• Dedifferentiated carcinoma: These are uncommon tumors and are characterized by an undifferentiated epithelial component, which is formed by sheets of medium-to-large discohesive round cells that can occur in isolation or in combination with areas of well-differentiated endometrioid adenocarcinoma. There is frequently a sharp demarcation between both components and hence can be mistaken for a carcinosarcoma, as the undifferentiated carcinoma can be misinterpreted as an undifferentiated sarcoma. However, in dedifferentiated endometrioid carcinoma the epithelial component is low-grade while in carcinosarcoma the epithelioid component, when endometrioid is typically high-grade. Immunohistochemical stains can be helpful as the undifferentiated epithelial component formed by non-cohesive cells are focally positive for cytokeratins and EMA. These tumors are also associated with mismatch repair abnormalities, while carcinosarcomas are not.1
  • Corded and hyalinized endometrioid adenocarcinoma: These are low- to intermediate- grade adenocarcinomas with areas of hyalinized stroma containing corder epithelioid and spindled cells. Metastatic osteoid can be present. These features can be mistaken for a malignant stromal component with heterologous differentiation. In contrast to carcinosarcoma, this variant often occurs at a younger age group, is associated with a low- to intermediate-grade, glandular component, and lacks the high-grade pleomorphic malignant stromal component seen in carcinosarcoma.1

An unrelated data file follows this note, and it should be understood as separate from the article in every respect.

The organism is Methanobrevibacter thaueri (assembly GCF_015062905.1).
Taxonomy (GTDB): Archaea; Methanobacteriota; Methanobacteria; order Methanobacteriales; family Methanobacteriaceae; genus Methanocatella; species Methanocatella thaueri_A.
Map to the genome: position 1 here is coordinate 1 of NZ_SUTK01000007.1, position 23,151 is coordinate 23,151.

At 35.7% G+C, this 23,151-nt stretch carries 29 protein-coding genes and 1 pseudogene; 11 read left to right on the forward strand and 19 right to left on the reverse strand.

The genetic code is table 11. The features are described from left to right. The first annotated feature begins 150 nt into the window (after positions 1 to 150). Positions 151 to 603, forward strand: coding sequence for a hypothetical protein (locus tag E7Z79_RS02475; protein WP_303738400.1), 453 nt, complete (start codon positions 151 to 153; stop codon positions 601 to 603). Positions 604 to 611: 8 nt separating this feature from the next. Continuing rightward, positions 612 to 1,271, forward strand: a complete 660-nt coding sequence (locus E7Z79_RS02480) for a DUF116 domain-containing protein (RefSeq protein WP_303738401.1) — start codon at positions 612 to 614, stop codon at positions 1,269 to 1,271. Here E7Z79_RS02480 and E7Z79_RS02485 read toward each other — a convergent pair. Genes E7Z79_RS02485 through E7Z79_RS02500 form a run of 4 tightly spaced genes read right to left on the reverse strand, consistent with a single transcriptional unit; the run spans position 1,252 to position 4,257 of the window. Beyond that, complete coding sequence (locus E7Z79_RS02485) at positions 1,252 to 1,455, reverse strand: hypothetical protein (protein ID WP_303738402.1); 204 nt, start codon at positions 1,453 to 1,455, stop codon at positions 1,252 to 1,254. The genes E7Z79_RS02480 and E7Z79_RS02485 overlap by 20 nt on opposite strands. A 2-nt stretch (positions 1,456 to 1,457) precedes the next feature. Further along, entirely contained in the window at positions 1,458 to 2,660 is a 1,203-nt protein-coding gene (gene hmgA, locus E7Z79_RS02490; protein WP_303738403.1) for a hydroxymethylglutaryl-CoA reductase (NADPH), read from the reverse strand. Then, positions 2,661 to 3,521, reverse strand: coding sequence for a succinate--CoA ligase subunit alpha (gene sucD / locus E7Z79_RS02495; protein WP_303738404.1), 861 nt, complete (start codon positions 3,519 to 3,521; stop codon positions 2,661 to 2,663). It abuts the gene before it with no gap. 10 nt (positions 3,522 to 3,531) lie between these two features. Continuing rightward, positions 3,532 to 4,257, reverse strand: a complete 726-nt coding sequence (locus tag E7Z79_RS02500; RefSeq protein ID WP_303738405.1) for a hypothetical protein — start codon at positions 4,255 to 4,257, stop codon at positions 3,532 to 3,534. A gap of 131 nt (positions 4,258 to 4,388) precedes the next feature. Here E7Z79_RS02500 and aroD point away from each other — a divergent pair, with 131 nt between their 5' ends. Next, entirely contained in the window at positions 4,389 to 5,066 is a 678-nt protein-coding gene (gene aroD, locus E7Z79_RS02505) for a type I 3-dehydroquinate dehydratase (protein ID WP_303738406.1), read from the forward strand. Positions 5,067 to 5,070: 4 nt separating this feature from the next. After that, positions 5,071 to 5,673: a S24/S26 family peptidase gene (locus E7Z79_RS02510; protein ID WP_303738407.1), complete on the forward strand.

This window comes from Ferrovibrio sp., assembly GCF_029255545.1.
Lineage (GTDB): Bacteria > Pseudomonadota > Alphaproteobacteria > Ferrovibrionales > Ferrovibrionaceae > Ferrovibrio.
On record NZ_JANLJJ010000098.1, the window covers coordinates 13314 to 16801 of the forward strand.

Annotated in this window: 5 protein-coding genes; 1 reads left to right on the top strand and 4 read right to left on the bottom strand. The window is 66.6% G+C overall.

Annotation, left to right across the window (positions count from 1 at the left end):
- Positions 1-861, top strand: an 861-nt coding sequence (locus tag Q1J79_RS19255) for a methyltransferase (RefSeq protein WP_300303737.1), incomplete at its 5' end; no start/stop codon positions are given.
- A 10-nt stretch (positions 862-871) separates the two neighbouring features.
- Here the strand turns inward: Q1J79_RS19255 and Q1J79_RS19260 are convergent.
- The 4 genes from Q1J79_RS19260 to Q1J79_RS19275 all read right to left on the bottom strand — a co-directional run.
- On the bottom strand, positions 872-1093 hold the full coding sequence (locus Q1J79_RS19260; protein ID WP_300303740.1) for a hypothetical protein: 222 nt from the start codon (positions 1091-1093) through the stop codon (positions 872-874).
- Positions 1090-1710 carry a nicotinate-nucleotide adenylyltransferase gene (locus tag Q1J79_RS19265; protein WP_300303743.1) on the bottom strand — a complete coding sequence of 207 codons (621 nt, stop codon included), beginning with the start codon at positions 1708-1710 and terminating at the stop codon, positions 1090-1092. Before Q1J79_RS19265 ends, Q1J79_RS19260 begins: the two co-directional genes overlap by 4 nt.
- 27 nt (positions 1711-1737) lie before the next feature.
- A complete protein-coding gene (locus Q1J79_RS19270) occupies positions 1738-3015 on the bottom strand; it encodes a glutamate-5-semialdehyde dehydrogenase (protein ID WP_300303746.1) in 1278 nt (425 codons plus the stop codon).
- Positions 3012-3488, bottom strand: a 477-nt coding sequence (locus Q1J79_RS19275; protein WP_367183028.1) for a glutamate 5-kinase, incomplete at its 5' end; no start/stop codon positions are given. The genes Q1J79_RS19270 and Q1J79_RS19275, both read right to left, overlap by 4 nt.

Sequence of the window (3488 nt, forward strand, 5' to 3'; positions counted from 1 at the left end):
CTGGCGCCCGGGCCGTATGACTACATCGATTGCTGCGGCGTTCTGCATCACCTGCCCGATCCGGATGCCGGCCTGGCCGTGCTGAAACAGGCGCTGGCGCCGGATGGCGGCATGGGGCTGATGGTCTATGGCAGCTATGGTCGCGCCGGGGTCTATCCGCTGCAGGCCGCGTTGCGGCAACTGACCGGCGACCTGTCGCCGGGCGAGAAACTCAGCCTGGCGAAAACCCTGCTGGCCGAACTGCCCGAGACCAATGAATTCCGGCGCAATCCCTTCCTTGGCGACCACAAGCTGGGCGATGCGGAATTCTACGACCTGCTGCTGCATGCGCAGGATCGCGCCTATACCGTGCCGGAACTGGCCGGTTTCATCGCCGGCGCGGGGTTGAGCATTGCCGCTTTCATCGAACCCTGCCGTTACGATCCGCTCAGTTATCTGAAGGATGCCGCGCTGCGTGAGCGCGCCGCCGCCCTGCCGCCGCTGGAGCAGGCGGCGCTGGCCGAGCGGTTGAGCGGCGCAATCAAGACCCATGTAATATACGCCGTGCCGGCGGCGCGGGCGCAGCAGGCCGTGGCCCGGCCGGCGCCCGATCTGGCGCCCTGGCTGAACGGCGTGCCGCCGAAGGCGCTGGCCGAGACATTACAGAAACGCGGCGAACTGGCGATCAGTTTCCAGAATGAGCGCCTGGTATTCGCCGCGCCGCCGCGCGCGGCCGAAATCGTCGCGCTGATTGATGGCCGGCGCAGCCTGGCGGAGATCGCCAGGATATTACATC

• Mullerian adenosarcoma: This is a mixed epithelial and stromal tumor. The epithelial component, usually endometrioid has a benign appearance, may have a phyllodes like growth pattern. The stromal component shows a “tufting” pattern of hypercellularity beneath the glandular epithelium. The stromal atypia varies from mild to severe. These tumors are usually low-grade but high-grade variants exist.1


  1. McCluggage, W.G., A practical approach to the diagnosis of mixed epithelial and mesenchymal tumours of the uterus. Mod Pathol. 2016;29 Suppl 1:S78-91.
  2. McCluggage, W.G., N. Singh, C.B. Gilks. Key changes to the World Health Organization (WHO) classification of female genital tumours introduced in the 5th edition (2020). Histopathology. 2022;80(5):762-778.
  3. Chen, X., et al., Uterine Carcinosarcomas: Clinical, Histopathologic and Immunohistochemical Characteristics. Int J Gynecol Pathol. 2017;36(5):412-419.
  4. Matsuzaki, S., et al., Uterine carcinosarcoma: Contemporary clinical summary, molecular updates, and future research opportunity. Gynecol Oncol. 2021;160(2):586-601.

Luisa Maria Ricaurte Archila, M.D.

Resident, Anatomic and Clinical Pathology
Mayo Clinic

Gary Keeney, M.D.

Consultant, Anatomic Pathology
Mayo Clinic
Professor of Laboratory Medicine and Pathology
Mayo Clinic College of Medicine and Science

MCL Education

This post was developed by our Education and Technical Publications Team.